noneYettookmyUN, Thank you for the expansive comment/explanation. I am sorry I haven't replied sooner. You made some very interesting and valid points. I forgot to take into account inertia. Ductility is also a property I overlooked when considering Aluminum as a lawn mower blade. My lawn mower has two 10 inch blades so I reasoned that a smaller diameter allowed for a extra margin of safety in a new material. Smaller things are much stronger than big things generally.
steamworks1960, Your comment is most appreciated. I am somewhat familiar with anodizing from the aircraft world. However, I've never herd of hard coat anodizing. Interesting. Cost is always a limiting factor in manufacturing no doubt. If cost wasn't an issue, could small lawnmower blades be fabricated to allow battery powered mowers to perform better? Perhaps even more exotic materials like carbon fiber/kevlar, carbon boron etc could help. Or a laminated blade with all of these would perform best. I just want more performance. In every other motorized device out there, reduced mass combined with equal strength produces higher performance.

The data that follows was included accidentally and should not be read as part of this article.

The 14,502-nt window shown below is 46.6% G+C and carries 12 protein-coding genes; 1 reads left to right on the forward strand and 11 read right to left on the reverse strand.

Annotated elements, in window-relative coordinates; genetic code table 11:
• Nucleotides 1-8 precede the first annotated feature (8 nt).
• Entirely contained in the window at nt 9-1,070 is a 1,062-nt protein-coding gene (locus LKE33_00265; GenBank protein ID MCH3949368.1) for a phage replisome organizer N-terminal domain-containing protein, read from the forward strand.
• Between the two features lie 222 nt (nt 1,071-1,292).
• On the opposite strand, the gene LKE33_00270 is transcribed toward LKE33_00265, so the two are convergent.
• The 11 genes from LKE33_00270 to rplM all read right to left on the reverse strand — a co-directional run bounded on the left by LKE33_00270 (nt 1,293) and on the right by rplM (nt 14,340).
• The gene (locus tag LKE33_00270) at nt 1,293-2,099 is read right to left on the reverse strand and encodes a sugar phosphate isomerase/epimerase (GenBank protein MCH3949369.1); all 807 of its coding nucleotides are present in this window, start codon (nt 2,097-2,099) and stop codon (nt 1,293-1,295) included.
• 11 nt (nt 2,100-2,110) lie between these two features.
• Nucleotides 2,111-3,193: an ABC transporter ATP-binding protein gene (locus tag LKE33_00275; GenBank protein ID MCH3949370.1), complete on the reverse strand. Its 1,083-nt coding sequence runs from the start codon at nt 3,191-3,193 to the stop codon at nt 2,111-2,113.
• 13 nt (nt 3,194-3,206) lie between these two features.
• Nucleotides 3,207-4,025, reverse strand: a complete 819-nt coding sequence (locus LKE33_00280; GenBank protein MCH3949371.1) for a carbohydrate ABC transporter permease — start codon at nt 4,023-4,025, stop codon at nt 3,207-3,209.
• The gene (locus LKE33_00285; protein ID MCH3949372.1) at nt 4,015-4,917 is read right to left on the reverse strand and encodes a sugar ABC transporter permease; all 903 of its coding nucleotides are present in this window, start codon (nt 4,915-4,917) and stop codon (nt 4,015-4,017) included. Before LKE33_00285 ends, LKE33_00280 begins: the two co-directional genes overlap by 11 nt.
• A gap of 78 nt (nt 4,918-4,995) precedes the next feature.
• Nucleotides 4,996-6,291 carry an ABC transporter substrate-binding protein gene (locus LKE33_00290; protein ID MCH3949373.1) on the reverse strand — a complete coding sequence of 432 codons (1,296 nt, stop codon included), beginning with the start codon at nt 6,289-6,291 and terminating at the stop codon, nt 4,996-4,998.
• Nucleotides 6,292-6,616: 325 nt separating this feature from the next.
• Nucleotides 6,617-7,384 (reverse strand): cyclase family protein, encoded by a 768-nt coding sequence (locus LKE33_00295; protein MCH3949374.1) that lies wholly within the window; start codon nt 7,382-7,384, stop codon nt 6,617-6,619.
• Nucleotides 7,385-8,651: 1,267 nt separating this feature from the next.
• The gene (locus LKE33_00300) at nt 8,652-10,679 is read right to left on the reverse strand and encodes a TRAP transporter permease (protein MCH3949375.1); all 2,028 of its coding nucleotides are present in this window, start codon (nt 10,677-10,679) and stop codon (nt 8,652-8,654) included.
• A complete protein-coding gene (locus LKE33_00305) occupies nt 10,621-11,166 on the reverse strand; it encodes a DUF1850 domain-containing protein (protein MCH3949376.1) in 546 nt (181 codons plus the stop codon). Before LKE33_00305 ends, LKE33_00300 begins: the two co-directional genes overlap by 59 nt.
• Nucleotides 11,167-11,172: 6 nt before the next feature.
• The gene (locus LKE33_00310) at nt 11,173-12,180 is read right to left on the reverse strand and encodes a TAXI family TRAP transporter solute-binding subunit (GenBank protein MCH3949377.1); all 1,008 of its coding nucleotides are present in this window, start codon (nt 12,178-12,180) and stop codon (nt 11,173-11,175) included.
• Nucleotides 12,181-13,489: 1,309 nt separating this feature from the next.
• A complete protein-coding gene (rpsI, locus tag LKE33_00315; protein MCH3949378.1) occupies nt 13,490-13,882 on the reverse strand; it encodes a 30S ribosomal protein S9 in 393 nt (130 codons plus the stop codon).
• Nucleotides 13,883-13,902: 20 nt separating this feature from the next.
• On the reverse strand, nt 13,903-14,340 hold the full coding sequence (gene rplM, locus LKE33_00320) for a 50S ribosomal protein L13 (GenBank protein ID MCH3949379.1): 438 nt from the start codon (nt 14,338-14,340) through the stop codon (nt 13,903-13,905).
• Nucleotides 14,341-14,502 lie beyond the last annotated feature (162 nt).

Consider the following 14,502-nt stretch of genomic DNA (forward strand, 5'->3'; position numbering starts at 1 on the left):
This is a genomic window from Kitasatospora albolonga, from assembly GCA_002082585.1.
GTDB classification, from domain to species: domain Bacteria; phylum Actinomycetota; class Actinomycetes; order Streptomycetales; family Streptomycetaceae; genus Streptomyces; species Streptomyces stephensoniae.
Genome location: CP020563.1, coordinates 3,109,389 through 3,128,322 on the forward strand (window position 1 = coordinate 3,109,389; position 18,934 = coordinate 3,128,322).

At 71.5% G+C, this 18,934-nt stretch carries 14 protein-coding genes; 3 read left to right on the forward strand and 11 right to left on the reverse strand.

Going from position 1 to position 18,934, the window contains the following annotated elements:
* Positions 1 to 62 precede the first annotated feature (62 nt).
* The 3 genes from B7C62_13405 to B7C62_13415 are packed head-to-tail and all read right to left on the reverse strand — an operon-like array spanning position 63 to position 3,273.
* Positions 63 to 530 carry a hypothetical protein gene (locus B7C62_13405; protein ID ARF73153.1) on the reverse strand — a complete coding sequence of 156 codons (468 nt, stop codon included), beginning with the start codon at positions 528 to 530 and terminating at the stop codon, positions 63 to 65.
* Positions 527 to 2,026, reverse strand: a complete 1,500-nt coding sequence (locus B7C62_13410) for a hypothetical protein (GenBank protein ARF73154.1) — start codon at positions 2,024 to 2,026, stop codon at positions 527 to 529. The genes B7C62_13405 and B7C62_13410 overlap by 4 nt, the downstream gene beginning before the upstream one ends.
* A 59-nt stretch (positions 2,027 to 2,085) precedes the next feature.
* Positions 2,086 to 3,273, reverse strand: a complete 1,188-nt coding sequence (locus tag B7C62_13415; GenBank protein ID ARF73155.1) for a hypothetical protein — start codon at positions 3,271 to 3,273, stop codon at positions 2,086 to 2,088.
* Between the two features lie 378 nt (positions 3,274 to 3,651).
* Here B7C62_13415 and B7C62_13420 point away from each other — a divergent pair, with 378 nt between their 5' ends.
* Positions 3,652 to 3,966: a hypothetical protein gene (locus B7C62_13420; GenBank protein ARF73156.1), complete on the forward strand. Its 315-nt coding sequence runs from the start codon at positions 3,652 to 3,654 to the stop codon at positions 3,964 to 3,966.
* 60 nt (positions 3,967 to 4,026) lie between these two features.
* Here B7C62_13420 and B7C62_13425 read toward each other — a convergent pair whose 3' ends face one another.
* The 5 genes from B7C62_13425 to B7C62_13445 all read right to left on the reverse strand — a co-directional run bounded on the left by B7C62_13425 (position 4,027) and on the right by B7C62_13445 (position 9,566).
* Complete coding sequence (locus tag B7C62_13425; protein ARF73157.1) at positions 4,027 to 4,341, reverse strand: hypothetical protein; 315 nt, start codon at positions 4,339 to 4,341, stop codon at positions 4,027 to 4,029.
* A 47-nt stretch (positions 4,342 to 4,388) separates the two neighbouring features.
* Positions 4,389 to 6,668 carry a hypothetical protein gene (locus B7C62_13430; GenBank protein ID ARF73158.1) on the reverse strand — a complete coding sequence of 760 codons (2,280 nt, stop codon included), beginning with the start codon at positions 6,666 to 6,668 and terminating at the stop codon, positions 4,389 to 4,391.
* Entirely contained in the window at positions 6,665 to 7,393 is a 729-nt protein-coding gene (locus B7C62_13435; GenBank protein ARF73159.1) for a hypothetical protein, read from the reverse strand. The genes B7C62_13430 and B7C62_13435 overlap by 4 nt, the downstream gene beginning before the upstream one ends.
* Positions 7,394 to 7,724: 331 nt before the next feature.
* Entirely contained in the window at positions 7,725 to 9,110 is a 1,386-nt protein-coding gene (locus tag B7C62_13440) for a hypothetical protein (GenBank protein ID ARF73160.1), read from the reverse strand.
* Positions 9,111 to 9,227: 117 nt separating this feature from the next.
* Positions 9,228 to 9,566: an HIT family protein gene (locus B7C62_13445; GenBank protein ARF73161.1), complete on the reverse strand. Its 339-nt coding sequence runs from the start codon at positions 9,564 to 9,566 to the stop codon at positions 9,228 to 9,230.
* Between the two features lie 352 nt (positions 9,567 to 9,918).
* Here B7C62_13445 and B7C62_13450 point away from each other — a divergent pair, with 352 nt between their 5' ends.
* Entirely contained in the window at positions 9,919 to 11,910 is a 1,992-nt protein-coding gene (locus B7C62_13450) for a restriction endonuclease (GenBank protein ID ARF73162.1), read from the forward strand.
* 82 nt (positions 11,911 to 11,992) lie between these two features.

Thanks nophead. You have given me something to consider.
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That's a good point. I only wanted to do this because aluminum is so much lighter than steal. In theory, the aluminum blades(2) would require much less energy from the motors to turn. Thus, the blades might spin faster and/or the batteries would last longer per charge.
DougM2, I do think blade failure is a possibility. However, if great care is taken to balance the blades and there are no stress risers, the blade should hold up the the inertia of being spun.
ac-dc, you make a solid argument. It accrued to me to add a steal leading edge to the blades to aid in cutting. The steal blades would need to be thin and have holes to allow them to be mounted and replaced when they wear down. I still think there might be some performace gains from a lighter mower blade. Perhaps a composite of aluminum, kevlar, carbon fiber, and steal would create the ideal light weight but strong blade.
Yes, aluminum is softer than steal, but it is more ridged and much lighter. If the blade could be made with interchangeable steal inserts on the leading edges, there could be a benefit to having a set of blades that have much less mass to reduce the stress on the electric motors. This could create more efficiency or power.
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